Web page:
We find additional support for holding that the costs of handling and storing additives are not to be treated as costs of mining calcium carbonate in the decision of this court in Riddell v. California Portland Cement Co., 330 F.2d 16 (1964). We therein held that a cost was not to be regarded as mining simply because it was incurred during the pre-kiln stage; that depletion allowance was to be computed separately with each component mineral in order to avoid double depletion and depletion on purchased minerals; and noted that only treatment processes applied to the mineral (here, calcium carbonate) are to treated as mining. Hence, for the reasons herein stated, we reverse the judgment of the district court with regard to taxpayer's additives.
The next question is whether taxpayer's costs of bags and bagging for its finished cement are to be included when computing the cost of the first commercially marketable product or products under the proportionate profits method. The government argues that the costs of bags and bagging, and the profits resulting from sales of bagged cement, should be included in the equation used to determine the depletion allowance.2 The taxpayer maintains that these costs and profits should be excluded from the formula, in accordance with Finding of Fact No. 21 of the district court (C.T. 184-185), and contends, in the alternative, that if these items are included then said costs should be allocated to both mining and manufacturing. Finding of Fact, No. 21, stated:
"The first commercially marketable product obtained from the calcium carbonate rock used in plaintiff's cement plants was bulk cement. Both the additional income attributable to plaintiff's selling a portion of its products in sacks rather than in bulk and the additional costs incurred as a consequence of selling such portion in sacks rather than in bulk are to be excluded in the computation of plaintiff's percentage depletion allowances for the taxable years ending April 30, 1953, April 30, 1954, April 30, 1955, April 30, 1956, April 30, 1957, April 30, 1958, and April 30, 1959."
Section 613(a) of the Internal Revenue Code of 1954, as amended in 1960, provides that in the case of mines and other natural deposits, the allowance for depletion under section 611 shall be the percentage, specified in subsection (b), of the gross income from the property. Section 611 states that the allowance in all cases is to be made under regulations prescribed by the Secretary or his delegate.
The regulations under the 1939 Code provide in relevant part that if there is no representative market price for the taxpayer's crude mineral product, as here, "then there shall be used in lieu thereof the representative market * * price of the first marketable product resulting from any process or processes * * * minus the costs and proportionate profits attributable to * * * the processes beyond the ordinary treatment processes." Treas.Reg. 118, § 39.23(m)1(e) (3).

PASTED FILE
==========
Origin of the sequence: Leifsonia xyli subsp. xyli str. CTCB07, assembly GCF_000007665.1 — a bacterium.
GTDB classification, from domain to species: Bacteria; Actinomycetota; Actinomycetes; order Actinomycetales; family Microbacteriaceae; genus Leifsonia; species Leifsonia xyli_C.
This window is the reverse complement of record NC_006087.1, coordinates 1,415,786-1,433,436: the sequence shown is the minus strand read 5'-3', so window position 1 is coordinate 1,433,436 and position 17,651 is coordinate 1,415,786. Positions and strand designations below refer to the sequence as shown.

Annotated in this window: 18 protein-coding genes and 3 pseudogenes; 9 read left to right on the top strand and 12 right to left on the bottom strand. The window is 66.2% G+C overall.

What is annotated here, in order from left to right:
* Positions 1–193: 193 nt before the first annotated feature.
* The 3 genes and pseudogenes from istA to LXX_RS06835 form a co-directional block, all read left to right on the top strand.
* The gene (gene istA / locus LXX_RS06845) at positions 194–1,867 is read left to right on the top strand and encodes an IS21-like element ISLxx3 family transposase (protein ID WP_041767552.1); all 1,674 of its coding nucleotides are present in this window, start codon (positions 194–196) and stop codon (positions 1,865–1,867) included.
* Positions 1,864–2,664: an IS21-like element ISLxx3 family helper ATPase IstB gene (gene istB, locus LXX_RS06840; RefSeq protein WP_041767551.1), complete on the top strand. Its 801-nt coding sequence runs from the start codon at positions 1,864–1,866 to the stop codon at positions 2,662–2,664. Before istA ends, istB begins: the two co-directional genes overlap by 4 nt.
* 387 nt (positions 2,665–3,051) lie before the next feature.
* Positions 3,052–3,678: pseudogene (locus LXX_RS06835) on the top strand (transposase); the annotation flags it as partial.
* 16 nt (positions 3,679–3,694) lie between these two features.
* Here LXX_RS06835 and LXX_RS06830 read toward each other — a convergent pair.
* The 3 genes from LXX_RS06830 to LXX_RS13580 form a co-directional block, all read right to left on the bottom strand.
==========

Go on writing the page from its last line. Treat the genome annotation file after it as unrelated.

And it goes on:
The above provision was retained in the new regulations, with some explanatory material added. Proposed Treas. Reg. § 1.613-3(d) (1) (i), 33 Fed.Reg. 10694 (1968). It is therein stated:
"The objective of the proportionate profits method of computation is to ascertain gross income from the property by applying the principle that each dollar of the total costs paid or incurred to produce, transport and sell the first marketable product or group of products earns the same percentage of profit. Accordingly, in the proportionate profits method no ranking of costs is permissible which results in excluding or minimizing the effect of any costs incurred to produce, sell and transport the first marketable product or group of products."
Paragraphs (iv) and (v) thereafter provide in relevant part:
"(iv) As used in this section, the term `first marketable product or group of products' means the product (or group of essentially the same products) produced by the taxpayer as a result of the application of nonmining processes, in the form or condition in which such product or products are first marketed in significant quantities by the taxpayer. * * * For this purpose, bulk and packaged products are considered to be essentially the same product. The first marketable product or group of products does not include a product or group of products additionally refined, beneficiated, altered, or manufactured as a result of the application of additional nonmining processes. For example, if a cement manufacturer sells his own finished cement of various types in bulk and bags and also sells concrete blocks or dry ready-mix aggregates containing additives, the finished cement of various types, in bulk and bags, constitutes the first marketable product or group of products produced by him." (Emphasis added.)
"(v) As used in this paragraph, the term `gross sales (actual or constructive)' means the total of the taxpayer's actual sales to others of the first marketable product or group of products. * * *"3
With reference to the costs of bags and bagging, it is stated in Proposed Treas.Reg. § 1.613-3(d) (4) (iii):
"In determining gross income from the property by use of the proportionate profits method. * * *
(a) The costs attributable to containers, bags * * * and similar items as well as the costs of materials and labor attributable to bagging * * * or similar operations shall be considered as nonmining costs."
Thus, the new regulations are clear that the costs of bags and bagging must be included in the proportionate profits formula, and that they must be allocated as nonmining costs. The earlier regulations also allow this result. Moreover, the case law (made prior to the promulgation of the new regulations) supports this conclusion. In United States v. Portland Cement Co., 378 F.2d 91, 92 (10th Cir.), cert. denied, 389 U.S. 975, 88 S. Ct. 478, 19 L. Ed. 2d 468 (1967), for example, the court stated that the taxpayer's first marketable product was cement, and drew no distinction as to form of packaging. The court in Whitehall Cement Mfg. Co. v. United States, 369 F.2d 468, 469, 471 (3d Cir. 1966), also stated that the taxpayer's first marketable product was finished cement and specifically held that the packaging costs were "properly allocable to the nonmining operations." Id. at 474.